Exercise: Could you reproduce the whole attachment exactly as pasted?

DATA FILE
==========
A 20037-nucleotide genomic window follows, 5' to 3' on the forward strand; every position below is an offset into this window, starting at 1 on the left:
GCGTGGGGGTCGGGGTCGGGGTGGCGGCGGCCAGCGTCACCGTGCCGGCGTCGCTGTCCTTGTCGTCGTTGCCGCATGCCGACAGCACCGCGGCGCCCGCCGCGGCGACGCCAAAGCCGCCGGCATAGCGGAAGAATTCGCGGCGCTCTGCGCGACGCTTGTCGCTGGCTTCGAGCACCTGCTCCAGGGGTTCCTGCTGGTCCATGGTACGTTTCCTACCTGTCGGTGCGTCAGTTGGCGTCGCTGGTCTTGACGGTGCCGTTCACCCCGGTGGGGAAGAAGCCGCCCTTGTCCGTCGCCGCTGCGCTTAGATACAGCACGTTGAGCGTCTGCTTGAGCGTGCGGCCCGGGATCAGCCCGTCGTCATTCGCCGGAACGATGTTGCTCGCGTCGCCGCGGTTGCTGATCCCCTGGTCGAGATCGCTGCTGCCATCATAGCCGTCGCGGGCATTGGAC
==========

A 20037-nucleotide genomic window follows, 5' to 3' on the forward strand; every position below is an offset into this window, starting at 1 on the left:
GCGTGGGGGTCGGGGTCGGGGTGGCGGCGGCCAGCGTCACCGTGCCGGCGTCGCTGTCCTTGTCGTCGTTGCCGCATGCCGACAGCACCGCGGCGCCCGCCGCGGCGACGCCAAAGCCGCCGGCATAGCGGAAGAATTCGCGGCGCTCTGCGCGACGCTTGTCGCTGGCTTCGAGCACCTGCTCCAGGGGTTCCTGCTGGTCCATGGTACGTTTCCTACCTGTCGGTGCGTCAGTTGGCGTCGCTGGTCTTGACGGTGCCGTTCACCCCGGTGGGGAAGAAGCCGCCCTTGTCCGTCGCCGCTGCGCTTAGATACAGCACGTTGAGCGTCTGCTTGAGCGTGCGGCCCGGGATCAGCCCGTCGTCATTCGCCGGAACGATGTTGCTCGCGTCGCCGCGGTTGCTGATCCCCTGGTCGAGATCGCTGCTGCCATCATAGCCGTCGCGGGCATTGGAC